New Zealand’s new fatter, healthier, tastier Te Mana sheep

A decade of intense research and development in New Zealand, involving geneticists, food technologists and more than 50 farmers, has led to a new breed of lamb that is claimed to offer improved health benefits, while retaining excellent flavour.

New Zealand’s new fatter, healthier, tastier Te Mana sheep
Farmers and researchers involved in New Zealand’s Omega Lamb Project say Te Mana lamb will appeal to a new global appetite for better-tasting, ‘good fat’ lamb.
Photo: Supplied
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Over the past two decades or so, New Zealand’s sheep farmers have striven to produce ever-leaner lamb, in line with modern health trends.

In the past 10 years, however, this approach has been challenged by the Omega Lamb Project, a collaboration between the Headwaters Group (an association of 17 farmers), the Alliance Group (a farmer-owned lamb processing and exporting company), and New Zealand’s Ministry for Primary Industries (MPI).

The project’s research has shown that in the process of breeding leaner lamb, the flavour of the meat is being lost, as much of lamb’s flavour is contained in the fat. The lack of flavour has thus resulted in consumers turning to pork and chicken.

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Using this information, the NZ$25 million (R236 million) project has developed a new class of premium lamb boasting a unique fat profile and billed as the world’s healthiest.

Tastier, healthier lamb
Peter Russell, the Alliance Group’s general manager for marketing, says that by breeding sheep that were healthier and better-adapted to high country environments, it had ended up producing animals with a ‘healthy’ fat profile.

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“The happy discovery was these lambs were not just healthier, but also [provided]better eating, due to a new type of intramuscular fat, the healthy polyunsaturated Omega-3 fat. This in turn means the lamb doesn’t taste or cook like any other lamb before it.”

Nutritionists and other health professionals consider polyunsaturated fats ‘good fats’.

Unique genetic mix
In all, the project tested 500 genetic lines, looking for high levels of intramuscular fat and an ability to thrive in the cold high country.

One sheep, Ram 211, stood out, and its offspring have coped well in New Zealand’s high country, meeting the rigorous survival standard the project has set. The breed, called Te Mana, is finished on chicory herb pastures.

Each year, 80 new sires are tested, and the best enter the elite breeding programme.

The group says that the combination of unrivalled genetics, specific grazing, and the environment, among others, deliver the succulence and ‘clean mouth’ feel of its lamb.

A rare breed
Speaking to Farmer’s Weekly, Omega Project’s general manager, Mike Tate, says there are 200 000 lambs in the programme, and there are plans to increase this to more than 500 000 by 2020.

Approximately 60 000 Te Mana lambs are expected to meet the programme criteria for intramuscular and Omega-3 polyunsaturated fats next year.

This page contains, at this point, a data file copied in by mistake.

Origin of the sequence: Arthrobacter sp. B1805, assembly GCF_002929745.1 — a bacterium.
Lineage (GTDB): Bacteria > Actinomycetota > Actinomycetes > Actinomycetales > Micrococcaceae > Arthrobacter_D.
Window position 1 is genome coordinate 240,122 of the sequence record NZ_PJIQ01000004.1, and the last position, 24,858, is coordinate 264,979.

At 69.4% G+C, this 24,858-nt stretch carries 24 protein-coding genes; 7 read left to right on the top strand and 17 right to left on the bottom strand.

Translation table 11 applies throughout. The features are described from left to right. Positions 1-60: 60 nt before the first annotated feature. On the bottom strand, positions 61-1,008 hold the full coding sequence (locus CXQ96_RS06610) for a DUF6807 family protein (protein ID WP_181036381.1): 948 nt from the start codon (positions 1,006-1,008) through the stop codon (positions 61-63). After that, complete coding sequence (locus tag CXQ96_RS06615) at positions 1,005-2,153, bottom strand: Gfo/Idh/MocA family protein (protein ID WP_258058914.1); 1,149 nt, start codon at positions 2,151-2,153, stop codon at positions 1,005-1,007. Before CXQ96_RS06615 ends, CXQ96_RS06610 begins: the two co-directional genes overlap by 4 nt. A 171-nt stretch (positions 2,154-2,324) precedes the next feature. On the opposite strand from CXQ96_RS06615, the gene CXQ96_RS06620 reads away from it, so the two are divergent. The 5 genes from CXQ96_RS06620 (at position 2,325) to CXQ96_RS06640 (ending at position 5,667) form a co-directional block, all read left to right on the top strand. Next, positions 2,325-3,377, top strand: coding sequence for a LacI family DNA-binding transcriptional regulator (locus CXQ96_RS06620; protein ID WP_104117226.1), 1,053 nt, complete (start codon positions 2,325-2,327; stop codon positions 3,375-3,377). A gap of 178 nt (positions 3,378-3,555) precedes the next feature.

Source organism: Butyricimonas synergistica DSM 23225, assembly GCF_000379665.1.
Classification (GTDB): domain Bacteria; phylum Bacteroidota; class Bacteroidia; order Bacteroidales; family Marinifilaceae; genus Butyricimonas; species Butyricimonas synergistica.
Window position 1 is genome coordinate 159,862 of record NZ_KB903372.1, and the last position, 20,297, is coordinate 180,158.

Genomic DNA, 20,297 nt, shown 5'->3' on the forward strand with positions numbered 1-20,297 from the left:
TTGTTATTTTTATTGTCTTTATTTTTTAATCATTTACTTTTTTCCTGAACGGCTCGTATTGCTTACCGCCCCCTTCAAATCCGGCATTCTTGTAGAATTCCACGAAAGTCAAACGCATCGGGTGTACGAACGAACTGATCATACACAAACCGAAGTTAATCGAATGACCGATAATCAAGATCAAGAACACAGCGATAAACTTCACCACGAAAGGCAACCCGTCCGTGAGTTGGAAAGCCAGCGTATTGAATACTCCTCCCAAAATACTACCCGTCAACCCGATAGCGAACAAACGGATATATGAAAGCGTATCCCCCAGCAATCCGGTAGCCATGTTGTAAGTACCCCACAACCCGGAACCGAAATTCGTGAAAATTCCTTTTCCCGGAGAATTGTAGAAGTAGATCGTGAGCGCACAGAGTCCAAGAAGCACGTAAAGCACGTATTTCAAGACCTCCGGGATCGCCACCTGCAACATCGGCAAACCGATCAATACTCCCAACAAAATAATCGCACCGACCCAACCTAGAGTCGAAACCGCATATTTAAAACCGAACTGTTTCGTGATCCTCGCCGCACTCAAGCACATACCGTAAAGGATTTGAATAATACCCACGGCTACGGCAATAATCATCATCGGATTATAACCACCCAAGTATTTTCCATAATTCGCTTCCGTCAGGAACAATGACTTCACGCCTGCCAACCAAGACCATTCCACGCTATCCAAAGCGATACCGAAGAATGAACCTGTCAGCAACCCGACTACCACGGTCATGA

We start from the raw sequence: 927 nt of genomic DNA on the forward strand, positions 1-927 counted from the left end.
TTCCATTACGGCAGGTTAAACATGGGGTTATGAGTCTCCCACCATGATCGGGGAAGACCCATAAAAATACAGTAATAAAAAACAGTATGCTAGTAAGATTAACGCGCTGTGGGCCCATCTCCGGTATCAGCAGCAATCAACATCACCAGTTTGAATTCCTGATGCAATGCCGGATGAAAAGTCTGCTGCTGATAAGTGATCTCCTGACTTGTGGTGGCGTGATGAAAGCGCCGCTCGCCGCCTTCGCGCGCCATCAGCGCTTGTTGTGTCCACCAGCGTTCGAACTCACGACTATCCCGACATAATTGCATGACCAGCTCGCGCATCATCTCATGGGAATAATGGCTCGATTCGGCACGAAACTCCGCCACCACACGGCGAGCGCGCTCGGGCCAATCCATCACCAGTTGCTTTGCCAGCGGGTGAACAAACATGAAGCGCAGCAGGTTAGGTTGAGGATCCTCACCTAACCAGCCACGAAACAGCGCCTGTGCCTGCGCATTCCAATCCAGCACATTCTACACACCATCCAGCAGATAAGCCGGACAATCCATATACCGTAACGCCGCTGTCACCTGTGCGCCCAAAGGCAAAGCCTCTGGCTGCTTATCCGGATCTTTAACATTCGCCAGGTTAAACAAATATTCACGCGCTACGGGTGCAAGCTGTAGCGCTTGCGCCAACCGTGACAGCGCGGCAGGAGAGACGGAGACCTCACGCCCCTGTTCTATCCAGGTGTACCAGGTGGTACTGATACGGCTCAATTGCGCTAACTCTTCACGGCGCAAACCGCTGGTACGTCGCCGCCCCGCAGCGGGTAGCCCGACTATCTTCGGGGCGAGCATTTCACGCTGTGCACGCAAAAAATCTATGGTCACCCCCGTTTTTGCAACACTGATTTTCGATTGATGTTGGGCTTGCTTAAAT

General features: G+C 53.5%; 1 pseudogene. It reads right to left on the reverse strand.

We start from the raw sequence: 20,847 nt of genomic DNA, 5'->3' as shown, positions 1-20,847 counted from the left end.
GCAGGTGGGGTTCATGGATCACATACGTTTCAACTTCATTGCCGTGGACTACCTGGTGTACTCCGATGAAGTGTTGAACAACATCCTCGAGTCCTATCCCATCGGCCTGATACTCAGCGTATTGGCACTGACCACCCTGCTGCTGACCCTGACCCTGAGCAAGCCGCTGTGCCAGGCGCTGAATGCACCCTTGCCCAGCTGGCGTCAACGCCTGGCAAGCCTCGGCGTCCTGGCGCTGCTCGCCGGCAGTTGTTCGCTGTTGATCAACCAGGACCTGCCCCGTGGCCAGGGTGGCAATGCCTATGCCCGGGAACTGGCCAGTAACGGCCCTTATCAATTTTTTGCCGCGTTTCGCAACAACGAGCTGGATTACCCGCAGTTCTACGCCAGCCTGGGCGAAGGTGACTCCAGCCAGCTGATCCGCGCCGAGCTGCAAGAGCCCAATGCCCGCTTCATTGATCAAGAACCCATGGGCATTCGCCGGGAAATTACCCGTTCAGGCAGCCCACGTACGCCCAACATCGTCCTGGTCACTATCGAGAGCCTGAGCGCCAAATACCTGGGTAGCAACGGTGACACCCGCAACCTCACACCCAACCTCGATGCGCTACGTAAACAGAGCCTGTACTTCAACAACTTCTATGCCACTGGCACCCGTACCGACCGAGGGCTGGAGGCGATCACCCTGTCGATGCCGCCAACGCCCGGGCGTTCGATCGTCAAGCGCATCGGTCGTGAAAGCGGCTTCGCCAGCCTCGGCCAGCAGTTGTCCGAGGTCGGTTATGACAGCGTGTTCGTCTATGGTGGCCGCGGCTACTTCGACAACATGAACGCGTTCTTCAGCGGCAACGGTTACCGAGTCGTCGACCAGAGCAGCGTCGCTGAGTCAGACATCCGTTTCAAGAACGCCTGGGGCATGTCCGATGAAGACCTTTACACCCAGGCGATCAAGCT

“Te Mana lamb will only ever be produced in very limited numbers and be allocated to key accounts internationally accordingly,” Tate says.

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The lamb is available in limited quantities in premium restaurants in New Zealand and Hong Kong, and is unlikely to be a retail product in the early years of development.

“The specific breeding programme and pasture requirements don’t lend themselves initially to mass production,” he says.

Breeding principles
The Te Mana has genetics from leading breeds such as Romney, Perendale, Texel and Finn, and the animals undergo rigorous scientific evaluation for hardy hill country production, consumer satisfaction response, and health attributes.

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“While Te Mana lamb will be produced in limited numbers, the technology and breeding principles are being applied more widely in the New Zealand industry to a variety of breeds,” Tate explains.

“We expect selection for eating quality to become the norm in New Zealand breeding programmes.”

Ewe performance
The Te Mana breed’s ewe performance is crucial, as this affects almost every other aspect of a farm’s performance.

“While every breed has its strengths, and performs differently in different conditions, Headwaters’ ewes are bred to outperform other ewes in their ability to store and hold fat. This makes them particularly suited to areas such as the high country, as the ewes need enough fat to survive and feed lambs under cold conditions,” says Tate.

For the consumer, he adds, the message has become more nuanced: not all fat is bad, the right fats in the right amount produce a better taste and can be healthier for the animal and the consumer.

Justine Gilliland, MPI director for investment programmes, says the project aims to deliver premiums for New Zealand’s farmers and processors, and raise the value and profitability of the country’s lamb.

“This programme is designed to add more than NZ$400 million (R3,8 billion) in earnings, increase lamb revenues by 34% for adopting farmers, and deliver a 19-fold return on the government’s investment,” she says.

“Much of the technology and systems developed will also apply to grass-fed product, and the wider lamb supply.”

Currently, there are no plans to sell or market Te Mana genetics internationally.